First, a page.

Greg Abbott Opposes San Antonio LGBT Protections; Beats Retreat to Safer But Not Higher Ground

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Poor Greg Abbott. Every time he gets around to smacking down a law designed to give the LGBT community the same rights as everyone else, another one pops up.  He just can't win what is now the country's hardest game of whack-a-mole since the boardwalk in New Jersey burned down two weeks ago. Rather than a carnie, however, Abbott is facing down laws from San Antonio, the home field for Democratic mayor Julian Castro.  

As Burnt Orange Report writer Omar Araiza reported on September 5, the San Antonio City Council voted to pass a non-discrimination ordinance (NDO) that specifically condemned discrimination against members of the LGBT community.

To see Greg Abbott's strategic problem with LGBT protections, read below the jump. LGBT PROTECTIONS UNCONSTITUTIONAL?

On September 6, according to Texas Public Radio (TPR), Texas Attorney General and gubernatorial candidate Greg Abbott claimed that San Antonio's non-discrimination ordinance (NDO) violated the Texas Constitution and the First Amendment to the U.S. Constitution on speech and religion grounds. TPR also stated that Abbott had raised the possibility of a legal challenge to the NDO – if not by his office, then by another party with standing to do so.

TPR reported Wednesday that San Antonio slightly modified the language of the NDO and passed it (still with the LGBT protections), and that in light of the new language, the Attorney General's office changed its tune:

In a statement, Lauren Bean, Abbott's deputy communications director, praised city leaders for removing the language that many felt to be in violation of the Texas and U.S. Constitutions.

“We are pleased the city council heeded our advice and deleted this provision, which surely would have been grounds for a constitutional challenge to the ordinance,” Bean said.

“We will continue to review the ordinance and monitor the situation,” she said.


It's not clear precisely what the Attorney General's office is going to monitor.  Government entities are free to establish that they will not discriminate against persons on the basis of immutable characteristics – such as race, ethnicity, or gender.  They're even free to prohibit discrimination on the basis of characteristics that are not immutable – such as religion.  In fact, in any of these cases, not only are they allowed to declare that a city and its employees will not discriminate on such bases, they are constitutionally prohibited from actually engaging in that discrimination.  

Religion, race, ethnicity, and gender are part of protected classes – groups of people that constitutional jurisprudence has seen fit to protect from the historical demons that have haunted us as a nation.  Sexual orientation and gender identification, however, are not yet protected classes under constitutional law, though the movement to make them so is gaining traction, and a growing body of law supports this position.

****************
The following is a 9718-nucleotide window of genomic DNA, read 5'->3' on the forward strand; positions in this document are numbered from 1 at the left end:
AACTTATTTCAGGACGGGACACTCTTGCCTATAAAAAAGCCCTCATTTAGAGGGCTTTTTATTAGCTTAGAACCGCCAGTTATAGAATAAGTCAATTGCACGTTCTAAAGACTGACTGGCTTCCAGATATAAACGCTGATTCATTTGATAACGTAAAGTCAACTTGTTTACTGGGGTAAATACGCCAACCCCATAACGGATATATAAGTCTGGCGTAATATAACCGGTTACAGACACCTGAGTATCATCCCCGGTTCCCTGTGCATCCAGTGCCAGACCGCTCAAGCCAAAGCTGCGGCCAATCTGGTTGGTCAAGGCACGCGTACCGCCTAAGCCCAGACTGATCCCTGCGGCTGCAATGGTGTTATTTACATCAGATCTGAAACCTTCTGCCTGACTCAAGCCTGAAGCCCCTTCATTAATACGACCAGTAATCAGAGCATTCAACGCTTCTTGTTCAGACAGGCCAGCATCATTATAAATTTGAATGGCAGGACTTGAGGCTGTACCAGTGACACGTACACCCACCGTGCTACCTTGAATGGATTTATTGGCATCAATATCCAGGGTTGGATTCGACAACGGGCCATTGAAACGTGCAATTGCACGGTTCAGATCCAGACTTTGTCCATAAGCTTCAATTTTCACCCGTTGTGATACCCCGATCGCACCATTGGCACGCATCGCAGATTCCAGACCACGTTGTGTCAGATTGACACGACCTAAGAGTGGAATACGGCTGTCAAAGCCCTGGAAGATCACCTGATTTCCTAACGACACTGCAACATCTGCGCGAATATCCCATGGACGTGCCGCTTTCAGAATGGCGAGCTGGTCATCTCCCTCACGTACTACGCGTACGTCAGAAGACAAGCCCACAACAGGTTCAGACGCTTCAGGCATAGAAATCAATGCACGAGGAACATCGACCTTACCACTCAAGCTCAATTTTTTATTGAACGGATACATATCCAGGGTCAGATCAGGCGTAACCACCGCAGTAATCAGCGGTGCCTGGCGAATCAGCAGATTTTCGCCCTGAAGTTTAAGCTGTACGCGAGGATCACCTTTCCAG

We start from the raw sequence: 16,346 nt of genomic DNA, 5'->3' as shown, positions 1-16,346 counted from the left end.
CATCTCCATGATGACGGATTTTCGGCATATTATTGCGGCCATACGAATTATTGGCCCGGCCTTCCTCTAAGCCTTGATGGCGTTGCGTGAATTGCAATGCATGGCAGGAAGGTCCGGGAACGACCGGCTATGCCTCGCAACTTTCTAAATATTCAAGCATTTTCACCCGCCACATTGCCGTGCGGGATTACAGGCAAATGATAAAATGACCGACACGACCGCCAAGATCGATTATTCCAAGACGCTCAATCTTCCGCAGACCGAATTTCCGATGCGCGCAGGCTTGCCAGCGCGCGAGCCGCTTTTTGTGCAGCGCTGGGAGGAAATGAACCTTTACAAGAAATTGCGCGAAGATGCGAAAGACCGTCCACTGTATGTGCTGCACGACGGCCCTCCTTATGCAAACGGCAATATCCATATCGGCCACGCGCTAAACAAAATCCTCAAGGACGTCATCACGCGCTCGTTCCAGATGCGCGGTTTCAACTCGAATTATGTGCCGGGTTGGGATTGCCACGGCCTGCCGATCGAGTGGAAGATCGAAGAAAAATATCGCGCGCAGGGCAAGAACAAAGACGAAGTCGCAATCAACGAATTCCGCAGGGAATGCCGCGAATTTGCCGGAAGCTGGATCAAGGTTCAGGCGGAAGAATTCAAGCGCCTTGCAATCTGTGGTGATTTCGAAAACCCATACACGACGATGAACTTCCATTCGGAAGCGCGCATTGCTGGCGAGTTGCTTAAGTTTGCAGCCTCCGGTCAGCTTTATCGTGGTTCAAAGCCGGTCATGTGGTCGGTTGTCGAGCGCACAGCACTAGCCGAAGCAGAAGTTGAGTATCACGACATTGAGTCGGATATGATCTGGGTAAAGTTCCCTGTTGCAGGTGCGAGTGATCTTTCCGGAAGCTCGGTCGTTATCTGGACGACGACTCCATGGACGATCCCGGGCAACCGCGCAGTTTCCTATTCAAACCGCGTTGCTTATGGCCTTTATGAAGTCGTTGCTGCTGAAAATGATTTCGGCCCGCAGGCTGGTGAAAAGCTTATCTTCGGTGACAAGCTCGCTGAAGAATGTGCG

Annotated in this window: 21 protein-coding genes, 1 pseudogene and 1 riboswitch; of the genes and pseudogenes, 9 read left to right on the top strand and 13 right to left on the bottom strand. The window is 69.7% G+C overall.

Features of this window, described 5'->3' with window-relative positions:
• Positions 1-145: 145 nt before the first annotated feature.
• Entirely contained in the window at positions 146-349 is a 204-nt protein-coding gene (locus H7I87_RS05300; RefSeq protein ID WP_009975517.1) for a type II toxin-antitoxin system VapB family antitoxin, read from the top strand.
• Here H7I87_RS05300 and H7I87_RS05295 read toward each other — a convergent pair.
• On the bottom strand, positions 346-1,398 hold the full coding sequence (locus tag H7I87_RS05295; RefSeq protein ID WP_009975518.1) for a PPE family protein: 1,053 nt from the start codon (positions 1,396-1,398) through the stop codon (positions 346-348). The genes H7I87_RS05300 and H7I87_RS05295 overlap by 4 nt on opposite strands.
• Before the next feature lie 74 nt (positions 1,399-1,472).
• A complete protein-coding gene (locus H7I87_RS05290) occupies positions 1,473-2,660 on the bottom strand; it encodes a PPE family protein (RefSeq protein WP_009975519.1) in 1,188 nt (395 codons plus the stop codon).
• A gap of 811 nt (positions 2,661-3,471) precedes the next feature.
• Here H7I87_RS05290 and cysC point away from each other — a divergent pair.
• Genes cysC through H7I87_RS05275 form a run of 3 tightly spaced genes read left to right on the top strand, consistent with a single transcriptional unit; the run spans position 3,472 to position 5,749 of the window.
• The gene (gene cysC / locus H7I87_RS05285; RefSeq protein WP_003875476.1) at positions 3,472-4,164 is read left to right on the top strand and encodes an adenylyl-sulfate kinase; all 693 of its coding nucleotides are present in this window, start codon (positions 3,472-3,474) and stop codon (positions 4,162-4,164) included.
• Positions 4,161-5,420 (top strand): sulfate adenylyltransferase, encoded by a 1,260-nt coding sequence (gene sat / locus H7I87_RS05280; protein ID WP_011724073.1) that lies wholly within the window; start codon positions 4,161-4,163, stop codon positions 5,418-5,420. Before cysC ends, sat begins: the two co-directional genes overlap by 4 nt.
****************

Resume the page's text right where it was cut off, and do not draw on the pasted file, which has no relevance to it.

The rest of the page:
In the meantime, however, while the law is not yet well-settled and few – if any – court mandates necessarily command (or prohibit) public officials to accept the LGBT community as a protected class, then how an official interprets his duties or rights under the law betrays less his fealty to the law than his personal preferences – the very problem San Antonio's ordinance was designed to defeat.  A person who obstructs laws designed to halt discrimination against a disenfranchised and alienated class of their fellow citizens does so not under the protection of the law but under the impulse of personal belief or an eye to certain constituents.

This is not the first time Greg Abbott has tangled with a home-rule Texas municipality concerning equal protection for members of the LGBT community.  

In April, Abbott responded to an inquiry from State Senator Dan Patrick concerning domestic partnerships.  Patrick had asked if the Texas Constitution prohibited cities such as Austin from recognizing and providing domestic partnership benefits to their employees.  

In a non-binding, six-page opinion, Abbott had written that the Texas Constitution did, in fact, forbid such domestic partnership benefits, such as those found in Travis County, the City of Austin, Pflugerville ISD, El Paso, Fort Worth, the City of San Antonio, and El Paso County.  

And of course, Abbott's office is opposing same-sex divorce before the Texas Supreme Court.

Texas – small government; big interference.  


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